Daily Archives: June 10, 2011

Quarter-life crisis

I’m sitting in the SS15 Starbucks, trying to kill time while waiting for Afham to decide if he will be coming back to my house for the weekend. I’ve never really liked coming to this Starbucks, because SS15 has become a nightmare to drive around and look for a parking spot in, and this outlet is perpetually teeming with students because there are three colleges on its doorstep. But it’s still better than going to a mall just for Starbucks, pay for a parking spot on top of my frappucino, and only be allowed to sit there until the mall closes. So I put up with the SS15 Starbucks, at least for the remainder of my time living in Subang Jaya.

As I sat down with my coffee and set about turning my computer on, I overheard snippets of a conversation amongst a group of girls at the table behind me, which went like so:

Girl 1: After finals week I’m going back to his hometown to meet his parents.
Girl 2: *gasp* Waaaaahhhh…! He must be super serious if he’s bringing you to meet his family!
Girl 3: You guys talk about marriage yet?
Girl 1: Not yet la… But maybe after graduation la. Two more years only what.

I lost track of the conversation after that because my mind immediately focused on what Girl 1 had just said. In my head I did the math: if she is graduating in two years, that puts her at about 19 years old right now, 20 at the oldest. And it suddenly me feel very, very old.

I told my boss two days ago that I was thinking of quitting my job (yes, again, after only two months, but that’s for another post) because I’ve realized, after three years of being in this profession, that I don’t want to continue being in this profession. I told him that it was one of those instances where you look/wake/sit up and suddenly realize that you don’t want to keep doing what you’re doing because you’ve lost any love you ever had for it and you feel like you can no longer be good at it (at the risk of tooting my own horn, I did actually love what I did once, and I was actually good at what I did). Then, sensing my boss wasn’t quite convinced, I added that I would like to figure out what I really like or want to do or what I can really be good at by the time I turn 30, and considering it took me three years to figure out that public relations is not it, 30 really isn’t that far off.

My boss’s matter-of-fact response to my little outpouring was: “You’re going through quarter-life crisis, aren’t you?” My immediate instinct was to deny it vehemently, until I read up on it and realized that I might, perhaps, be suffering from a bout of quarter-life crisis. It would certainly explain why I’ve been facing such severe job dissatisfaction, desperate to break out on my own and make something of myself, and dreading every day that brings me closer to infertility (I must note here that I am not dying to have children; I am simply trying to guarantee the option of having them should the need arise — and ensure they turn out free of health problems caused by their mother’s irresponsibility). It would probably also explain why I keep reminiscing about my life in the U.S., bemoaning the fact that I am here now and likely to be stranded here.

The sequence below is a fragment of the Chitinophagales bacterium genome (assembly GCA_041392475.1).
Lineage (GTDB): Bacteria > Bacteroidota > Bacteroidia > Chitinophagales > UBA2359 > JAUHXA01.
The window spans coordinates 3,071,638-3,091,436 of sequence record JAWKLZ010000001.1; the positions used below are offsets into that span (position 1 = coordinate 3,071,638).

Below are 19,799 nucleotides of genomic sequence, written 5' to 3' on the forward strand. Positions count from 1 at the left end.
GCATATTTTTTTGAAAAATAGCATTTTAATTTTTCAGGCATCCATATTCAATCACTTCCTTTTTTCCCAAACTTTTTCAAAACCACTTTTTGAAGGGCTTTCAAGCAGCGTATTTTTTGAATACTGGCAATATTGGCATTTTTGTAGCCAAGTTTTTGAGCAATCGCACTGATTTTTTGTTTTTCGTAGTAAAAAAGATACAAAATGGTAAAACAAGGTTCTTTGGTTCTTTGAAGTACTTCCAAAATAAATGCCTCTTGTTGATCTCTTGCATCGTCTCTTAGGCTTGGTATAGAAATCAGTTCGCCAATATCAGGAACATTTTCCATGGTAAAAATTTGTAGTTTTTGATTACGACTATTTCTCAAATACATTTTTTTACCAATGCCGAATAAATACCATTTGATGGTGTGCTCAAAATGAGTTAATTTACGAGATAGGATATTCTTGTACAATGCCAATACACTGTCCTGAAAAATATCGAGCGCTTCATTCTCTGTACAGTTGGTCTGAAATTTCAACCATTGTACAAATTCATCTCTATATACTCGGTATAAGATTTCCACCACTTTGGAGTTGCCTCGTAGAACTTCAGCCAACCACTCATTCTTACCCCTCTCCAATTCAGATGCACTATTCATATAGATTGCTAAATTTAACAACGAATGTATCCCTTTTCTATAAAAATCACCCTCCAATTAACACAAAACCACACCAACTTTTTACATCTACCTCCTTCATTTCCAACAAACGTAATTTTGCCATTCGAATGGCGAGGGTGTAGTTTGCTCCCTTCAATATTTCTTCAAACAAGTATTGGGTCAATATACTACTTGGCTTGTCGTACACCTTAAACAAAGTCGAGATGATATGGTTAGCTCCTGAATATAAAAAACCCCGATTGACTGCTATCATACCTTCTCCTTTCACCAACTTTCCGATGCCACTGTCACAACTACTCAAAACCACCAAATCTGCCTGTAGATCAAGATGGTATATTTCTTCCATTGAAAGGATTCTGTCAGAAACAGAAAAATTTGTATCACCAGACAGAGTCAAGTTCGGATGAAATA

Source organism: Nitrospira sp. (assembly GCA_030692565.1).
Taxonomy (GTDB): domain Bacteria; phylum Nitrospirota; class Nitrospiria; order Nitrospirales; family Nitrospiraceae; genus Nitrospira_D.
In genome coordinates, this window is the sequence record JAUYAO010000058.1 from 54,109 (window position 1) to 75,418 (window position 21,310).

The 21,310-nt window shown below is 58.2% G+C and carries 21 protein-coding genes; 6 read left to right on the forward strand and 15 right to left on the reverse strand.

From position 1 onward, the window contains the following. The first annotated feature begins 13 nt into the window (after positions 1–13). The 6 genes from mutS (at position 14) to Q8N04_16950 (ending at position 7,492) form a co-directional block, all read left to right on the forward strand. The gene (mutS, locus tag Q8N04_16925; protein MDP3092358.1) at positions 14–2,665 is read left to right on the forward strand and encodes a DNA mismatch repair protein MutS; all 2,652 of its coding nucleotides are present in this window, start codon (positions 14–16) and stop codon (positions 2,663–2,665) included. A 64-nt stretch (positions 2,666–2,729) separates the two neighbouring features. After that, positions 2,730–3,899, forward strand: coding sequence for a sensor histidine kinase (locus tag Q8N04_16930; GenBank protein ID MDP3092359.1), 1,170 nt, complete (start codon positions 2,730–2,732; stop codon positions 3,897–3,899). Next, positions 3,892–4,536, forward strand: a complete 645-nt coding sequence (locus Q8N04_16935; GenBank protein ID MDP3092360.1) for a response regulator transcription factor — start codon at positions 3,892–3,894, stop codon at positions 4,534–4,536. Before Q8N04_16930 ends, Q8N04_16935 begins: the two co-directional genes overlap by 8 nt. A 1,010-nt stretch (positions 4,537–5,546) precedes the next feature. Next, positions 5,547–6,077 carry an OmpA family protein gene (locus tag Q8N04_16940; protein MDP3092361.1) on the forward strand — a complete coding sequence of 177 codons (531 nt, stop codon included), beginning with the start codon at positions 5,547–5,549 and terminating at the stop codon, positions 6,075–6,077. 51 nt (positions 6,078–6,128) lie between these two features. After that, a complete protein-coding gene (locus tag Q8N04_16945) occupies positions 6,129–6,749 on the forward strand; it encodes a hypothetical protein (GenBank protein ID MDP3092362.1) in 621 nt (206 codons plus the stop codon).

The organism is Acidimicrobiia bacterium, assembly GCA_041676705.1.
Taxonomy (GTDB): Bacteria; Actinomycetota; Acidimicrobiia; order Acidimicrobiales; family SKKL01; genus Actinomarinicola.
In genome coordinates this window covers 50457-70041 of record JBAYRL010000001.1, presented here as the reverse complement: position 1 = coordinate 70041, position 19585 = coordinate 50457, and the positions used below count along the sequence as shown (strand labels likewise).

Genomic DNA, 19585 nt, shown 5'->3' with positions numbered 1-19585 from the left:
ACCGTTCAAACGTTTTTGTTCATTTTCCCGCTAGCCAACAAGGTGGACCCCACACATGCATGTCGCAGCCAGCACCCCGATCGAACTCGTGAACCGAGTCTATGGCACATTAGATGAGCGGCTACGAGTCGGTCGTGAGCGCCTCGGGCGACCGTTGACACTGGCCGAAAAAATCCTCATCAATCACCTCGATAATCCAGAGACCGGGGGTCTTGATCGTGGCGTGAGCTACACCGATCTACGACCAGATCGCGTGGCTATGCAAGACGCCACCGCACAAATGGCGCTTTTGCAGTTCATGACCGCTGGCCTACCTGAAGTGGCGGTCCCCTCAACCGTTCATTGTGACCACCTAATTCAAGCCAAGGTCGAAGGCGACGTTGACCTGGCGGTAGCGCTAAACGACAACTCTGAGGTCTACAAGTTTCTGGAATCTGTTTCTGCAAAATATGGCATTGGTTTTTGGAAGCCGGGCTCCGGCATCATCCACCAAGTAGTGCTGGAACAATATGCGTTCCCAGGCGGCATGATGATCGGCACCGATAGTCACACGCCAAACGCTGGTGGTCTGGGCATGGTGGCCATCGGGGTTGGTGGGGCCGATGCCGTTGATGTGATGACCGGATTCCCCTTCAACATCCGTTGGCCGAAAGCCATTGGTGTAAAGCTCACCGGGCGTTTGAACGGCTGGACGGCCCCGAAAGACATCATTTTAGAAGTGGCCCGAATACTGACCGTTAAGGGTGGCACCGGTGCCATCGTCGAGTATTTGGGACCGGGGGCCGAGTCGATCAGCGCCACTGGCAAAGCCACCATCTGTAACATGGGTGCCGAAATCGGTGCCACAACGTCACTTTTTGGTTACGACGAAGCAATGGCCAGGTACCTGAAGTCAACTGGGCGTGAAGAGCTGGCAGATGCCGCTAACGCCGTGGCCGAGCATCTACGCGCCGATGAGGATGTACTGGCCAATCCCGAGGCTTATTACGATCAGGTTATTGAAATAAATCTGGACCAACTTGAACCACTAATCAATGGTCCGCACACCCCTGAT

And it may also be why panicked mildly when I listened to the college girls’ conversation about marriage. Girl 1 is either growing up so fast that she has already entered the marrying frame of mind, or not growing up at all because she has entered the marrying frame of mind without thinking about all the responsibilities that come with it. Whichever it is, it made me feel extremely old because I am approaching 27 with nothing to my name but a career ballgame that I’m trying with all my might to strike out from, and a relationship that has only recently started maturing but is weighed down by requests to fast-track it to the next available level.

But what really baffles me is that this syndrome even exists. What happened to the days when everything was set in stone — go to college, get a degree that will be useful as opposed to interesting, get a job that will pay the bills, and find someone to spend the rest of your life — and maybe procreate — with? When did life become so complicated and competitive that midlife crisis decided to clone and rename itself and hurl it at an age group that hasn’t lived long enough to know how to deal with it? And, perhaps most importantly, if a phase like this starts so early in life, when on earth will anyone ever be truly happy with themselves?

After telling another colleague yesterday that I had handed in my notice of resignation and having him also declare that I am going through quarter-life crisis, I wearily shrugged and said, “Maybe I am.” But then I figured that if it took a crisis (of sorts) to make me realize I needed to stop doing what everyone else thought I should be doing, then maybe quarter-life crisis isn’t too much of a bad thing after all. If nothing else, it gives me one more thing to blame my increasingly bad temper on.